Reconnecting to my “why”

Lately, I have all but forgotten why I wanted to be a foster parent in the first place. Initially, my husband and I had a deep desire to help children in need, to become parents, and to follow the teaching of James 1:27, which says, “Religion that God our Father accepts as pure and faultless is this: to look after orphans and widows in their distress and to keep oneself from being polluted by the world.”

Recently, though, my deepest desires have been to sleep in past 6am and to watch season 5 of Breaking Bad. I say that as a joke, but to be honest, it isn’t too far from the truth! We are only a few weeks into full time foster care, and while I already find myself growing to love these children, I also see the ways in which my selfishness is impacting my ability to be a present, loving, and grateful foster mom.


The other day I found myself adding it all up in my head, trying to find a scenario in which I come out ahead in all of this. But the truth is, I don’t. As my husband gently reminded me, that’s what sacrifice is. It’s loving and giving when you are not going to get an equal amount in return. In our case, it’s building a relationship with these two children even though we most likely will not be in their lives a year or less from now.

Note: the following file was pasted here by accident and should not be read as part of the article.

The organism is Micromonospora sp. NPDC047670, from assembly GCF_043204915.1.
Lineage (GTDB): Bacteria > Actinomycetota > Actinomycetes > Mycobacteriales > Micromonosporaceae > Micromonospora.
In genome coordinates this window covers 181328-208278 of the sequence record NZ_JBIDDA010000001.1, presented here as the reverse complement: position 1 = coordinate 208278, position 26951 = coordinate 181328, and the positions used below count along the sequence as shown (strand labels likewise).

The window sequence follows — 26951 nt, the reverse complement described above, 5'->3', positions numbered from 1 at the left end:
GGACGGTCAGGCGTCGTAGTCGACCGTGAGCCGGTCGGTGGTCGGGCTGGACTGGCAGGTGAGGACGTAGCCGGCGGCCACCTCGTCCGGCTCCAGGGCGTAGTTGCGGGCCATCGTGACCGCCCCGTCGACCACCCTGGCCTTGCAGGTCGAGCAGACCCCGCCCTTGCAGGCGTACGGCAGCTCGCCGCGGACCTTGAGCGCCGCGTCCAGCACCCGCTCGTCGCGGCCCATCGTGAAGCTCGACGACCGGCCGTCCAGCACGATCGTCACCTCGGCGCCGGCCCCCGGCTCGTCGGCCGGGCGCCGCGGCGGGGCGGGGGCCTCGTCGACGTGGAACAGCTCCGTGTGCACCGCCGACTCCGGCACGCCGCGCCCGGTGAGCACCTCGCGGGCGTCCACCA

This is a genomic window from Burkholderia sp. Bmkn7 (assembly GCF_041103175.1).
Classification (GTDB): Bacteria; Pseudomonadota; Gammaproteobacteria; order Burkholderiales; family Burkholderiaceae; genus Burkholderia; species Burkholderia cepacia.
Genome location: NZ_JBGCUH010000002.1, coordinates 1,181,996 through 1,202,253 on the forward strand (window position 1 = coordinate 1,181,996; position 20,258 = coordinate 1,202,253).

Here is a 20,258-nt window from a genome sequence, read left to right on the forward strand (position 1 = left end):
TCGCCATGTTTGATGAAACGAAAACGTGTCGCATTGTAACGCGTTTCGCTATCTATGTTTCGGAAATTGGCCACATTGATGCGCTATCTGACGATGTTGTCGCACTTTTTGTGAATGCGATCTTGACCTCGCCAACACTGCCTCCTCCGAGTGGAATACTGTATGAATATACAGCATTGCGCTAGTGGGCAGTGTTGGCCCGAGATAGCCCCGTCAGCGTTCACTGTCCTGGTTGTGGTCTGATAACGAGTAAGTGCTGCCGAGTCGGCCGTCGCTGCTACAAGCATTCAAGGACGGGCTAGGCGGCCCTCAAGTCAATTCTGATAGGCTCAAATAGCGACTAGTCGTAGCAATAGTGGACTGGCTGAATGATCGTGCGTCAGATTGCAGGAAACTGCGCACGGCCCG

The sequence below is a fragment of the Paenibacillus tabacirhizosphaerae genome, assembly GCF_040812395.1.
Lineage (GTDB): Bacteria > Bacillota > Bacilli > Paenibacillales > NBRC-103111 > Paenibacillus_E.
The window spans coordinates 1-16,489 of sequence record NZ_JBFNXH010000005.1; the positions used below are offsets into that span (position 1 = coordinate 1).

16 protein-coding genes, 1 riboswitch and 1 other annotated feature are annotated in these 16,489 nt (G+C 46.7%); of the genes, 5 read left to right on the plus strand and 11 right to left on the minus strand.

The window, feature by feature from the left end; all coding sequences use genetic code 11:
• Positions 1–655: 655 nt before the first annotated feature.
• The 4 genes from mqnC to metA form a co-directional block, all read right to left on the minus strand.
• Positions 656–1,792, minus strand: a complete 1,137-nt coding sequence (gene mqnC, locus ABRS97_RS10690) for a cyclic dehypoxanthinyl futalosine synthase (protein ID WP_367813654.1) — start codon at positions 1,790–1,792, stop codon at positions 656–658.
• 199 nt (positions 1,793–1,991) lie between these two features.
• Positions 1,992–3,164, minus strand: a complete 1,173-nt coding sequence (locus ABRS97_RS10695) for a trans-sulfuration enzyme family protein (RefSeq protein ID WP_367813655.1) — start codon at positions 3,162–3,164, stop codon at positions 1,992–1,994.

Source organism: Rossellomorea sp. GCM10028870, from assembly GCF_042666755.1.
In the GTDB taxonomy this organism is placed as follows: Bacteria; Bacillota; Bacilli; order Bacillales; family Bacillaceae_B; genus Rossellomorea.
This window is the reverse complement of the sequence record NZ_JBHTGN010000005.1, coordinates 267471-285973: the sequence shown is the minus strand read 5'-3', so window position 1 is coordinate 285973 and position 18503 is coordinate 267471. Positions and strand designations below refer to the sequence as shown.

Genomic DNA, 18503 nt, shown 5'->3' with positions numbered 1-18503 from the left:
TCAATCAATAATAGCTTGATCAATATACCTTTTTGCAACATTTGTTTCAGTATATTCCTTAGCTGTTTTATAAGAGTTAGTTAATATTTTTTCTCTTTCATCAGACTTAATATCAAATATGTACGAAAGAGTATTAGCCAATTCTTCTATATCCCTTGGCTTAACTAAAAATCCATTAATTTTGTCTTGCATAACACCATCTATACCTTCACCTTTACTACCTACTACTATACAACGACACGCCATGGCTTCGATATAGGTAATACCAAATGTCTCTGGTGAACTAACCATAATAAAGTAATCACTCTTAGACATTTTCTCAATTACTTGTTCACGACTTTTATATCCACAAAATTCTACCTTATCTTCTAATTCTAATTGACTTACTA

I realize what a gift it is to have these sweet children in my home, even if they are only here for a few months. I love hearing their little voices say, “I love you” when we tuck them in at night. I love taking them to the park near our house and watching them run and play. I love when J gets so excited after school to tell me he “stayed on green” all day. I love when I pick H up at daycare and her face lights up when she sees me. I love when I’m making dinner and I can hear Josh and the kids playing in the other room.

The thing is, it’s still not about any of those things, wonderful as they may be. That’s where I’ve been getting it wrong; I’ve been telling myself that if enough “good” moments add up, they will outweigh all the heartache and difficulty of foster care and it will make everything worth it. It doesn’t matter how many “good” versus “bad” days we have because we are not doing this for ourselves. We are doing this to honor God, to love these children that He made, and to give their family a chance to remain together. When I make it all about me, I’m miserable. When I reconnect to our true purpose for fostering, only then do I have the strength to show up for my family and try to love them well.


“The most difficult lie I have ever contended with is this: life is a story about me.” -Don Miller

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